Jake is gone but not forgotten by many of us in the trumpet world who were fortunate enough to have known him. If you are interested in his background and accomplishments, I highly recommend Clint “Pops” Mc Laughlin’s site . If you are interested in what Jake was really like, I can share two stories which might give you some insight into the real Don Jacoby.
When first locating yourself in a new area, it is to your advantage to make contact with one of the more active players in order for them to help you get work. This is what I did when starting my education at the then, North Texas State. The first person I became friends with was Larry Ford, then lead trumpet with the One O’clock Lab band in Denton, Texas. Through a friend, I was able to meet and become friends with Larry and through Larry, I was able to schedule lessons with Jake in neighboring Dallas, Texas.
Before I go any further, let me describe the flamboyant gentleman to you so that you understand what lessons and an eventual friendship was like with Jake. Jake was unique. His height did not match his warm, friendly, loud, outspoken, sometimes edgy character. When he entered the room, he owned the room. When he spoke, everyone listened. Don was not a wall flower and his opinions and views on everything was the only view. His laughter was seasoned with the raspyness of years spent in smoke filled clubs. His grip was confident and as sure as his attitude towards his instrument. I am not saying that Jake was arrogant for there was never a more kind and considerate person in the world. As most trumpet players know, there is a certain confidence that goes with the instrument and Jake had that certainty.
A typical lesson with Jake usually took the whole afternoon, followed by an invitation to share dinner with him and his wonderful wife Dori, followed by an invitation to join him at the club where his band was currently performing. That’s how Jake was. He was there to help young trumpet players and for that the trumpet world was made better. During my first lesson the phone range, which was common, and from the one sided conversation, I could tell it was someone from a local recording studio. Eventually Jake turned to me and asked, “Can you sing”? That was not a question I was prepared to answer but I finally assured him I could sing. The telephone conversation continued, then I was asked, “what’s your range?’ It was then that I realized that Jake was trying to get me on a recording session as a singer! I love that story and let me assure you, I didn’t get that job. I did get others through Jake and eventually move into Dallas and worked full time in the area, both playing and teaching.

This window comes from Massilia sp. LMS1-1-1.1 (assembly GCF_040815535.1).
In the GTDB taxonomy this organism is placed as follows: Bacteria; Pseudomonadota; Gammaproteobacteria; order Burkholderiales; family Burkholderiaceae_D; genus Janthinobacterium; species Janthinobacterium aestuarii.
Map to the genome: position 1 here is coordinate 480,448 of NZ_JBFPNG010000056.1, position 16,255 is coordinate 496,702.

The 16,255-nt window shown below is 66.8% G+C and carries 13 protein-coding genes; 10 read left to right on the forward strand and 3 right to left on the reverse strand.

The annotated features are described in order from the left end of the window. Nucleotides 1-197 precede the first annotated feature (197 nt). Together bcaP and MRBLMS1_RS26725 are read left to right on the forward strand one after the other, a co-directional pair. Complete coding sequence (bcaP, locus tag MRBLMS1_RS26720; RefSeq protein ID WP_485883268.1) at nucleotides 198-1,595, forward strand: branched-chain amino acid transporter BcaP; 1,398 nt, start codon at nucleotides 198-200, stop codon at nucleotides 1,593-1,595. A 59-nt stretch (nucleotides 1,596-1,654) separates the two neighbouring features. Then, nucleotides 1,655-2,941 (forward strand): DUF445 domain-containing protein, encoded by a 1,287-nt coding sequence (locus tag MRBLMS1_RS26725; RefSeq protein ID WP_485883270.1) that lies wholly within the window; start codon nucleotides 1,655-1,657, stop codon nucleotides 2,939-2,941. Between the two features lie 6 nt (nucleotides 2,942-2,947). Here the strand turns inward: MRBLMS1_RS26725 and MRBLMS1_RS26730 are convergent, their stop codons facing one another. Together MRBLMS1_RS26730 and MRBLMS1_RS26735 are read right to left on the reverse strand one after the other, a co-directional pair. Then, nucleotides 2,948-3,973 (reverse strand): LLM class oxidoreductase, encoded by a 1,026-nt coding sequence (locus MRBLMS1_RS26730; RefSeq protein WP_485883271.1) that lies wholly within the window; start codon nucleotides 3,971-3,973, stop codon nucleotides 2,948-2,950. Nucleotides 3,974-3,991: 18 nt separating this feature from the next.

Another life experience with Jake happened one evening when he called and asked if I would sub for him at the Club Village in Dallas. I had set in for him on a couple of occasions (extremely out gunned by the other members of his band- which members included, Lou Marini , Phil Kelly, Banks Diamond and Wayne Harrison who replaced Bobby Burgess after “Butter” relocated in Europe. On the few occasions when I did lower the standards of the band, I was petrified and could not understand why I was ever asked back. On one such occasion, I entered the club to take my place on the band stand and noticed another trumpet player on stage visiting with Lou Marini. At first the figure did not register but as I got closer, I realized that the trumpet player was Garry Grant, at that time the current lead player for the one o’clock. Louie saw me and explained that Jake had asked him also to find a replacement. What should I do, what should I do? My decision took all of one second and I bowed to the superior musician. It wasn’t until recently that Garry’s name came up and I was floored to think that we were both hired for the same gig.
For those who own Jake’s last LP Jake Brings the House Down, notice the white dust coming from behind the mound of rubble where Jake is standing. The day they took the cover shot, they hired some neighborhood kids to throw sacks of baking powder in the air to simulate building dust. I thought you might find that interesting. I was in Jake’s condo the week the record came out and he told me the story.
In closing, I would like to thank Don not only for what he did for me and my family, but also for the hundreds and possibly thousands of young trumpet players around the world. His playing and teaching were inspirations to us all. We who were blessed to have shared time with him will never forget his love and never ending excitement for the art of music.
Personal message to Jake- “Every time I put a shake on a note, I think of you and how you influenced my life”.